Francis Scott Fitzgerald, The Beautiful and the Damned


Published by Manesse, Bibliothek der Weltliteratur, 1998


What do you do when you do not have to work? What gives your life meaning? This question arises involuntarily when you read “The Beautiful and Damned”. When the American writer Francis Scott Fitzgerald published the novel in 1922, he was only 26 years of age, rich and famous thanks to his first work “This Side of Paradise” published two years earlier, and at least equally notorious for his excessive party life and his glamorous wife Zelda. The Fitzgeralds are iconic of the “Roaring Twenties” – the short era when a generation celebrated that it had survived the great war without knowing where their lives were supposed to head; the era when jazz constituted the ecstatic soundtrack; the era when the U.S. were shaped by opposites such as prohibition and speakeasies, by the Great Depression and flappers, by a “lost generation” that anesthetized itself with drugs and excesses.


Hardly any other writer has captured this “Jazz Age” generation’s attitude to life like F. Scott Fitzgerald. He wrote about something he knew very well, he wrote about himself. That was so evident that the book cover of the first edition of “The Beautiful and Damned” featured a couple whose traits resembled those of the Fitzgeralds at first glance. However, the two main characters of the novel were called Anthony and Gloria. Anyway, their history also revolves around carefree festivities. Anthony’s purpose in life is to wait for the inheritance of his rich grandfather while Gloria only thinks of consumption and luxury. They fall in love with each other and marry. She is the perfect arm candy for him; the egoism they have in common. He tries his best to finance his demanding wife, but then all this threatened to come to an end: Anthony’s Victorian grandfather catches him celebrating and cuts him out of his will. Anthony still gets a few million in the end. But he does not hit on the idea of founding a trust or helping the ones in need. The two of them fritter their money away – like the Fitzgeralds. This only accelerates the disintegration of the relationship, because nothing can prevent them from pursuing their meaningless pastimes anymore. It pushes them into alcoholism and a destructive love-hate relationship.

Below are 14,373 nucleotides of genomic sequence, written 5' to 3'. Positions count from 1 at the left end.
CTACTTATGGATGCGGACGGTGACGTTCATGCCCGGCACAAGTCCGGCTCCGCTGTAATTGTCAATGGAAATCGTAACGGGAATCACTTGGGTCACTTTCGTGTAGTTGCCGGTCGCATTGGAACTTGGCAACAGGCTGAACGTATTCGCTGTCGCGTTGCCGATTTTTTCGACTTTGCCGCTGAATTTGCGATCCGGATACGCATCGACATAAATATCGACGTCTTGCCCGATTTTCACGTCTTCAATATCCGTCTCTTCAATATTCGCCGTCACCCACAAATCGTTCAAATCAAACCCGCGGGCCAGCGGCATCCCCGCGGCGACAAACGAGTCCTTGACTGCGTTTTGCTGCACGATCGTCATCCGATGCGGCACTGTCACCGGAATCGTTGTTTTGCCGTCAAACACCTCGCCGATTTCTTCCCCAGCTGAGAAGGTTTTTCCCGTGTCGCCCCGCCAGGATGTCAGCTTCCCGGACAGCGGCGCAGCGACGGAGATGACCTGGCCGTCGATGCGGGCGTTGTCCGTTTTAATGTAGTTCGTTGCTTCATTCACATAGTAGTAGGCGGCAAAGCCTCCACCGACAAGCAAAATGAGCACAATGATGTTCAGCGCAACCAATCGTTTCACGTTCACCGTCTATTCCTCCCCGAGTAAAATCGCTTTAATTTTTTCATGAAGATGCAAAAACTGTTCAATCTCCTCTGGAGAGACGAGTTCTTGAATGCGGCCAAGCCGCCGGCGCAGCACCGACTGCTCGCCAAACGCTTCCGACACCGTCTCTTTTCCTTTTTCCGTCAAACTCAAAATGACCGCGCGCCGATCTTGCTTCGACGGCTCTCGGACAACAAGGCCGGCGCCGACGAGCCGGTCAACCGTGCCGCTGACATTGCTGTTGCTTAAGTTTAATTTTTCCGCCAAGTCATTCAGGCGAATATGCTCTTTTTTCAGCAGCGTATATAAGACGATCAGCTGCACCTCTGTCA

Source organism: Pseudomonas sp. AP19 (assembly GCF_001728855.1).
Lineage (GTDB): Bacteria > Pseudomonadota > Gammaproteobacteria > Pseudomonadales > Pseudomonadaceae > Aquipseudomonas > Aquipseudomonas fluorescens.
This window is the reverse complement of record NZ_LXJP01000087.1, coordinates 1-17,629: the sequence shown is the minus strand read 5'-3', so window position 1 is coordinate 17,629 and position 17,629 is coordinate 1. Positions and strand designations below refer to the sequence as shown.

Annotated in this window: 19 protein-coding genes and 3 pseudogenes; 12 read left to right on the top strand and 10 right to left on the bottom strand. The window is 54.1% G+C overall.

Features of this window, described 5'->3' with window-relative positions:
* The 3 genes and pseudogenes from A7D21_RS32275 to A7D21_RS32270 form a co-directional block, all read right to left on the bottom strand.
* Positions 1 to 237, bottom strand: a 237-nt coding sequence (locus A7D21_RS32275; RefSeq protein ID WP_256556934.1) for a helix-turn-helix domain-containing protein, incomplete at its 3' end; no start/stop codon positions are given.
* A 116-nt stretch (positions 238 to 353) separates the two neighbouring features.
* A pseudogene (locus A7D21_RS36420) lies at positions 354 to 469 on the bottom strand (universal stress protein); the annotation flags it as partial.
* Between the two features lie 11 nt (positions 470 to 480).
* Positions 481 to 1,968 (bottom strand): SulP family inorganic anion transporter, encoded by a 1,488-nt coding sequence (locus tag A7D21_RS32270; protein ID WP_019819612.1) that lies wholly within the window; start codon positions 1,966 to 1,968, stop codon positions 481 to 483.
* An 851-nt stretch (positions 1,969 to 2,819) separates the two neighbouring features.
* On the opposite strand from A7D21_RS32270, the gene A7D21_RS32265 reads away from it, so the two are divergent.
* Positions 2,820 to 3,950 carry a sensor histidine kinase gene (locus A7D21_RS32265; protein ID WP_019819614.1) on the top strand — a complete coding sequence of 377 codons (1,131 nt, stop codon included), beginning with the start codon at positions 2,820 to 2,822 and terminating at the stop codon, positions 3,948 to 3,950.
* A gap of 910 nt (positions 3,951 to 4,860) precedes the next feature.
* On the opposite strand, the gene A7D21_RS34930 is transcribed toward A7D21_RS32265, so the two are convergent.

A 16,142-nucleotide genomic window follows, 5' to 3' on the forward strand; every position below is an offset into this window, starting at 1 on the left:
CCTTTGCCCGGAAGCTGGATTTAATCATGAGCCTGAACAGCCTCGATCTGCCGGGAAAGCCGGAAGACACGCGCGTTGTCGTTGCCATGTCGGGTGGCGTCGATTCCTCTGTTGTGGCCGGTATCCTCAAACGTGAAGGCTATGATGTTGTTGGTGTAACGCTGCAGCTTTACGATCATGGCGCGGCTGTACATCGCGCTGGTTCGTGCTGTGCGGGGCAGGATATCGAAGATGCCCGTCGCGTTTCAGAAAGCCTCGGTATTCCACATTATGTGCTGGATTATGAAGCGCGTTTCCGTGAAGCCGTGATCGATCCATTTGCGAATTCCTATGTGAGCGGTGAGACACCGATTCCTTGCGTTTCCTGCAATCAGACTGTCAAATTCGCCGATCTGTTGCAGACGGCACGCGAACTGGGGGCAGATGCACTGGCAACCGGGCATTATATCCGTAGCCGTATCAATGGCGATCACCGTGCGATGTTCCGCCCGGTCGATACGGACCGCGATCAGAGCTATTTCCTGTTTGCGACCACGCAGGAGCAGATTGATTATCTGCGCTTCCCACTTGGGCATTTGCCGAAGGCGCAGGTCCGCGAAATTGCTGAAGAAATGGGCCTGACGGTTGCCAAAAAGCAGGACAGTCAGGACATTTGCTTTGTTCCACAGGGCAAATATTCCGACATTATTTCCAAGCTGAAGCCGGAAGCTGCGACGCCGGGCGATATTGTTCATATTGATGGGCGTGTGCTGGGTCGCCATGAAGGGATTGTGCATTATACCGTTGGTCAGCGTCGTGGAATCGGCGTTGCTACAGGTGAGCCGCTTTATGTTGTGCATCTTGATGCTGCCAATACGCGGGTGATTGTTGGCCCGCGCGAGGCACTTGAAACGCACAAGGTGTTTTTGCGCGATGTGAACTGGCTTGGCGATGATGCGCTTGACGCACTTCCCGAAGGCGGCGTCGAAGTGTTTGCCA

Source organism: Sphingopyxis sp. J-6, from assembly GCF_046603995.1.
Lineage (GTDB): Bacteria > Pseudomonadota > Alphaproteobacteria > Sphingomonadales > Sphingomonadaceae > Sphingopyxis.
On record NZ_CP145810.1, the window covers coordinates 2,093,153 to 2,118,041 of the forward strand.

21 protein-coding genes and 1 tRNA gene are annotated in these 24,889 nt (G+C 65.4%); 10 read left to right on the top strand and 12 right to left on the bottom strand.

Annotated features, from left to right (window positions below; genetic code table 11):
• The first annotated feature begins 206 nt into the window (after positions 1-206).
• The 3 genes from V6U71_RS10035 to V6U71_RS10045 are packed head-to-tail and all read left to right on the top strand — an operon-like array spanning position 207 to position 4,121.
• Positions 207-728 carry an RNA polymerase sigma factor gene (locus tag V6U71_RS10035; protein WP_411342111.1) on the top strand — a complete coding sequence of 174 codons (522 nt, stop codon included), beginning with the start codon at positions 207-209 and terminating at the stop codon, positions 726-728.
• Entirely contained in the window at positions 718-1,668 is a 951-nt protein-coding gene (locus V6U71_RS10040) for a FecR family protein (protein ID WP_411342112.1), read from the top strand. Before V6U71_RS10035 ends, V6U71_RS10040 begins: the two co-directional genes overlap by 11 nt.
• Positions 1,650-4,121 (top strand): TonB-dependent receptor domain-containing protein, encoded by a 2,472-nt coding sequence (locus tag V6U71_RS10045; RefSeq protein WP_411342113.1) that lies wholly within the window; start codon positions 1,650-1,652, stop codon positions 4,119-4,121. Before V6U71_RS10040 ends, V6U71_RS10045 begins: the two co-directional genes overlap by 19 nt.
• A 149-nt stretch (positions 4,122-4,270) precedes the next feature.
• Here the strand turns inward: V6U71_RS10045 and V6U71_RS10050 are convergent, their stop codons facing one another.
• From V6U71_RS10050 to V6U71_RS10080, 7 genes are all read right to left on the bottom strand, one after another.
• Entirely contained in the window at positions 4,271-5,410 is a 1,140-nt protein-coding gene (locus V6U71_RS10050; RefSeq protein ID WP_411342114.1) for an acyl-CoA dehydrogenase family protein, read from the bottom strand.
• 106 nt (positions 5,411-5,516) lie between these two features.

In this book, Fitzgerald wrote down many things that were to happen to him and his wife in the next ten years. Their glamorous life turned into a nightmare for both of them. Zelda ended up as a mentally ill wreck, the great writer as an alcoholic who had a true goal in life but seemed to have failed to achieve it: to be considered the greatest writer of his generation. Actually, Fitzgerald did not live long enough to witness his lasting success with critics and readers as a mercilessly acute observer of the upper class of his time – rarely as pessimistic as in “The Beautiful and Damned”.


At first glance, the life of the Fitzgeralds might be considered as superficial and consumption-oriented as that of the novel’s protagonists. There is one difference, though: Gloria and Anthony do not see meaning in their lives. They have no fundamental desires and values, no tasks and goals. The Fitzgeralds both aspired to literary fame. They lived their jet-set life to the full, but it served primarily as a vehicle to establish the two of them as the dream couple of their days and secure them permanent attention. When Scott and Zelda had ruined each other, the public lost interest in them. Their works lasted.


Björn Schöpe

Translated by Annika Backe

Signet Sunflower Foundation